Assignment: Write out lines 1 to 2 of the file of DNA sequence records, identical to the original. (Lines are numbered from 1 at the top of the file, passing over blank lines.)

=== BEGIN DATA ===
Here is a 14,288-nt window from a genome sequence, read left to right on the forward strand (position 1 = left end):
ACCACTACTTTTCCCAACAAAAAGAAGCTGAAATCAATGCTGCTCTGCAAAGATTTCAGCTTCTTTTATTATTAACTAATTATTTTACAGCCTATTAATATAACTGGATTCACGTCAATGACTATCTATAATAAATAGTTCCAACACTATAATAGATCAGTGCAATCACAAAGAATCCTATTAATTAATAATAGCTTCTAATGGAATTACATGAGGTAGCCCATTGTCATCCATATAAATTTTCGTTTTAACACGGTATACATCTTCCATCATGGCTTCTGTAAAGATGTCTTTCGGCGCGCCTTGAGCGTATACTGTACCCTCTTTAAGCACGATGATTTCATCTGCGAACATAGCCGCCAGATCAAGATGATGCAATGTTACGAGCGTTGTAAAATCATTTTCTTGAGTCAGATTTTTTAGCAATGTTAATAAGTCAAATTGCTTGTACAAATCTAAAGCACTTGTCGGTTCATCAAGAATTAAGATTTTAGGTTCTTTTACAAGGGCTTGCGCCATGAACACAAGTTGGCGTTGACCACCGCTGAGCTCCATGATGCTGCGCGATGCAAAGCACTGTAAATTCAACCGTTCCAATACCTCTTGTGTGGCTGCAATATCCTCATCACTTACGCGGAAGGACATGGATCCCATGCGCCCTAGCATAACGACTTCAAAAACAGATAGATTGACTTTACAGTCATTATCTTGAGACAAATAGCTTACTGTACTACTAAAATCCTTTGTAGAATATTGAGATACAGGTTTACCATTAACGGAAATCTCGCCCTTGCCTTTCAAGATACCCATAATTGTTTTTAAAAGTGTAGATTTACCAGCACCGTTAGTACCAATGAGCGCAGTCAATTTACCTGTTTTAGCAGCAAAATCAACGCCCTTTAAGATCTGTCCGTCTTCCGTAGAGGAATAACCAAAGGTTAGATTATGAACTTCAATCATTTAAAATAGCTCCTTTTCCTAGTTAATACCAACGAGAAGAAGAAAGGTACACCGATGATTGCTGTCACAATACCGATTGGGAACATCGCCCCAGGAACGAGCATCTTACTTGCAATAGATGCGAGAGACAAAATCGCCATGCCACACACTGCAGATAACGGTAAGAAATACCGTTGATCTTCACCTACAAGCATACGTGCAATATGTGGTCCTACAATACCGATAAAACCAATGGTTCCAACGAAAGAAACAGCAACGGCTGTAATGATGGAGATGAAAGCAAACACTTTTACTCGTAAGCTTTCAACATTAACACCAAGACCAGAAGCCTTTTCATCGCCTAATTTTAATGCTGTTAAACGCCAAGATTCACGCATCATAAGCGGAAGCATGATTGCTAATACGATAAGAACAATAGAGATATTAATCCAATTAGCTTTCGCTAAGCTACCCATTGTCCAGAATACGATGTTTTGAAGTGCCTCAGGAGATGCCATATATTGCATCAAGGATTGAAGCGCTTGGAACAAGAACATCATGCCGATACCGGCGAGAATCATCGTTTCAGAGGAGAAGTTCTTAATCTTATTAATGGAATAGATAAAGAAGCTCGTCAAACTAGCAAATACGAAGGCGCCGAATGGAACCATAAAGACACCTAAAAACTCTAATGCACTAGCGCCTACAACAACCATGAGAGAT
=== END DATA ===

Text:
Here is a 14,288-nt window from a genome sequence, read left to right on the forward strand (position 1 = left end):
ACCACTACTTTTCCCAACAAAAAGAAGCTGAAATCAATGCTGCTCTGCAAAGATTTCAGCTTCTTTTATTATTAACTAATTATTTTACAGCCTATTAATATAACTGGATTCACGTCAATGACTATCTATAATAAATAGTTCCAACACTATAATAGATCAGTGCAATCACAAAGAATCCTATTAATTAATAATAGCTTCTAATGGAATTACATGAGGTAGCCCATTGTCATCCATATAAATTTTCGTTTTAACACGGTATACATCTTCCATCATGGCTTCTGTAAAGATGTCTTTCGGCGCGCCTTGAGCGTATACTGTACCCTCTTTAAGCACGATGATTTCATCTGCGAACATAGCCGCCAGATCAAGATGATGCAATGTTACGAGCGTTGTAAAATCATTTTCTTGAGTCAGATTTTTTAGCAATGTTAATAAGTCAAATTGCTTGTACAAATCTAAAGCACTTGTCGGTTCATCAAGAATTAAGATTTTAGGTTCTTTTACAAGGGCTTGCGCCATGAACACAAGTTGGCGTTGACCACCGCTGAGCTCCATGATGCTGCGCGATGCAAAGCACTGTAAATTCAACCGTTCCAATACCTCTTGTGTGGCTGCAATATCCTCATCACTTACGCGGAAGGACATGGATCCCATGCGCCCTAGCATAACGACTTCAAAAACAGATAGATTGACTTTACAGTCATTATCTTGAGACAAATAGCTTACTGTACTACTAAAATCCTTTGTAGAATATTGAGATACAGGTTTACCATTAACGGAAATCTCGCCCTTGCCTTTCAAGATACCCATAATTGTTTTTAAAAGTGTAGATTTACCAGCACCGTTAGTACCAATGAGCGCAGTCAATTTACCTGTTTTAGCAGCAAAATCAACGCCCTTTAAGATCTGTCCGTCTTCCGTAGAGGAATAACCAAAGGTTAGATTATGAACTTCAATCATTTAAAATAGCTCCTTTTCCTAGTTAATACCAACGAGAAGAAGAAAGGTACACCGATGATTGCTGTCACAATACCGATTGGGAACATCGCCCCAGGAACGAGCATCTTACTTGCAATAGATGCGAGAGACAAAATCGCCATGCCACACACTGCAGATAACGGTAAGAAATACCGTTGATCTTCACCTACAAGCATACGTGCAATATGTGGTCCTACAATACCGATAAAACCAATGGTTCCAACGAAAGAAACAGCAACGGCTGTAATGATGGAGATGAAAGCAAACACTTTTACTCGTAAGCTTTCAACATTAACACCAAGACCAGAAGCCTTTTCATCGCCTAATTTTAATGCTGTTAAACGCCAAGATTCACGCATCATAAGCGGAAGCATGATTGCTAATACGATAAGAACAATAGAGATATTAATCCAATTAGCTTTCGCTAAGCTACCCATTGTCCAGAATACGATGTTTTGAAGTGCCTCAGGAGATGCCATATATTGCATCAAGGATTGAAGCGCTTGGAACAAGAACATCATGCCGATACCGGCGAGAATCATCGTTTCAGAGGAGAAGTTCTTAATCTTATTAATGGAATAGATAAAGAAGCTCGTCAAACTAGCAAATACGAAGGCGCCGAATGGAACCATAAAGACACCTAAAAACTCTAATGCACTAGCGCCTACAACAACCATGAGAGAT